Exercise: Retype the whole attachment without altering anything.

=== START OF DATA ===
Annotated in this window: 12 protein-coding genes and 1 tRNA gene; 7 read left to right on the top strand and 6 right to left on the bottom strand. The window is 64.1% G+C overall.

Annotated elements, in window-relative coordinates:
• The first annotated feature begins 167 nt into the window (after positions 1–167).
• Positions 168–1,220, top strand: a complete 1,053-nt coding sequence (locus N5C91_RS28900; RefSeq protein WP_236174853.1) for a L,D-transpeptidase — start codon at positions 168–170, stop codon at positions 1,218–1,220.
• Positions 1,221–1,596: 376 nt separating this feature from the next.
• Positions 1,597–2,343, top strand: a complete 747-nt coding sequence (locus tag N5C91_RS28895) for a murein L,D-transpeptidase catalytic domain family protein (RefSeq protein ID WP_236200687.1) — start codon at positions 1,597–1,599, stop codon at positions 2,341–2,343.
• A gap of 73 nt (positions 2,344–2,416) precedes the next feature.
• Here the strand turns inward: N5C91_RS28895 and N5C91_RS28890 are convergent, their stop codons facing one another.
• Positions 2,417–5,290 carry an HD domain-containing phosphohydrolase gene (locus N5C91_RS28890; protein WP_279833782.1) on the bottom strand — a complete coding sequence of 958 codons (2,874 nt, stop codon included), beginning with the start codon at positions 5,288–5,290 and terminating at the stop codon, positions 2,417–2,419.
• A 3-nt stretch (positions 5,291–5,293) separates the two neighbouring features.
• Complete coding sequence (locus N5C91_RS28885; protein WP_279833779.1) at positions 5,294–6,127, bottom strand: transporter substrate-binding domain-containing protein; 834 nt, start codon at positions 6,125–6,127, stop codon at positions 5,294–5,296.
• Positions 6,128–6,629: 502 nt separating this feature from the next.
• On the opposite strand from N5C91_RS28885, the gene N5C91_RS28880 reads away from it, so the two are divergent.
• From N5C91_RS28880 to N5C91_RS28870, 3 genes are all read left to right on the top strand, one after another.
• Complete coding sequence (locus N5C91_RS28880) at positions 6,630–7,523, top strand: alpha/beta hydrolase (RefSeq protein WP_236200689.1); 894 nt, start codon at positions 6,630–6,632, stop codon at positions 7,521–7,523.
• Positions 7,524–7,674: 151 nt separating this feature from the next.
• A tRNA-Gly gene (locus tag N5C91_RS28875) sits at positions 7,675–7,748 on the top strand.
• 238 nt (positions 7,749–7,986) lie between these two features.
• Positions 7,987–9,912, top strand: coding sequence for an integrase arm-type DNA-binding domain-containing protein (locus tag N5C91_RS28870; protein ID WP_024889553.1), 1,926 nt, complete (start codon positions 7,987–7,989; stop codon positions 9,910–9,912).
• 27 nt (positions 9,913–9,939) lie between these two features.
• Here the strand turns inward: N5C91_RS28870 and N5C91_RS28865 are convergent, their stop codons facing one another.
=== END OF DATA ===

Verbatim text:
Annotated in this window: 12 protein-coding genes and 1 tRNA gene; 7 read left to right on the top strand and 6 right to left on the bottom strand. The window is 64.1% G+C overall.

Annotated elements, in window-relative coordinates:
• The first annotated feature begins 167 nt into the window (after positions 1–167).
• Positions 168–1,220, top strand: a complete 1,053-nt coding sequence (locus N5C91_RS28900; RefSeq protein WP_236174853.1) for a L,D-transpeptidase — start codon at positions 168–170, stop codon at positions 1,218–1,220.
• Positions 1,221–1,596: 376 nt separating this feature from the next.
• Positions 1,597–2,343, top strand: a complete 747-nt coding sequence (locus tag N5C91_RS28895) for a murein L,D-transpeptidase catalytic domain family protein (RefSeq protein ID WP_236200687.1) — start codon at positions 1,597–1,599, stop codon at positions 2,341–2,343.
• A gap of 73 nt (positions 2,344–2,416) precedes the next feature.
• Here the strand turns inward: N5C91_RS28895 and N5C91_RS28890 are convergent, their stop codons facing one another.
• Positions 2,417–5,290 carry an HD domain-containing phosphohydrolase gene (locus N5C91_RS28890; protein WP_279833782.1) on the bottom strand — a complete coding sequence of 958 codons (2,874 nt, stop codon included), beginning with the start codon at positions 5,288–5,290 and terminating at the stop codon, positions 2,417–2,419.
• A 3-nt stretch (positions 5,291–5,293) separates the two neighbouring features.
• Complete coding sequence (locus N5C91_RS28885; protein WP_279833779.1) at positions 5,294–6,127, bottom strand: transporter substrate-binding domain-containing protein; 834 nt, start codon at positions 6,125–6,127, stop codon at positions 5,294–5,296.
• Positions 6,128–6,629: 502 nt separating this feature from the next.
• On the opposite strand from N5C91_RS28885, the gene N5C91_RS28880 reads away from it, so the two are divergent.
• From N5C91_RS28880 to N5C91_RS28870, 3 genes are all read left to right on the top strand, one after another.
• Complete coding sequence (locus N5C91_RS28880) at positions 6,630–7,523, top strand: alpha/beta hydrolase (RefSeq protein WP_236200689.1); 894 nt, start codon at positions 6,630–6,632, stop codon at positions 7,521–7,523.
• Positions 7,524–7,674: 151 nt separating this feature from the next.
• A tRNA-Gly gene (locus tag N5C91_RS28875) sits at positions 7,675–7,748 on the top strand.
• 238 nt (positions 7,749–7,986) lie between these two features.
• Positions 7,987–9,912, top strand: coding sequence for an integrase arm-type DNA-binding domain-containing protein (locus tag N5C91_RS28870; protein ID WP_024889553.1), 1,926 nt, complete (start codon positions 7,987–7,989; stop codon positions 9,910–9,912).
• 27 nt (positions 9,913–9,939) lie between these two features.
• Here the strand turns inward: N5C91_RS28870 and N5C91_RS28865 are convergent, their stop codons facing one another.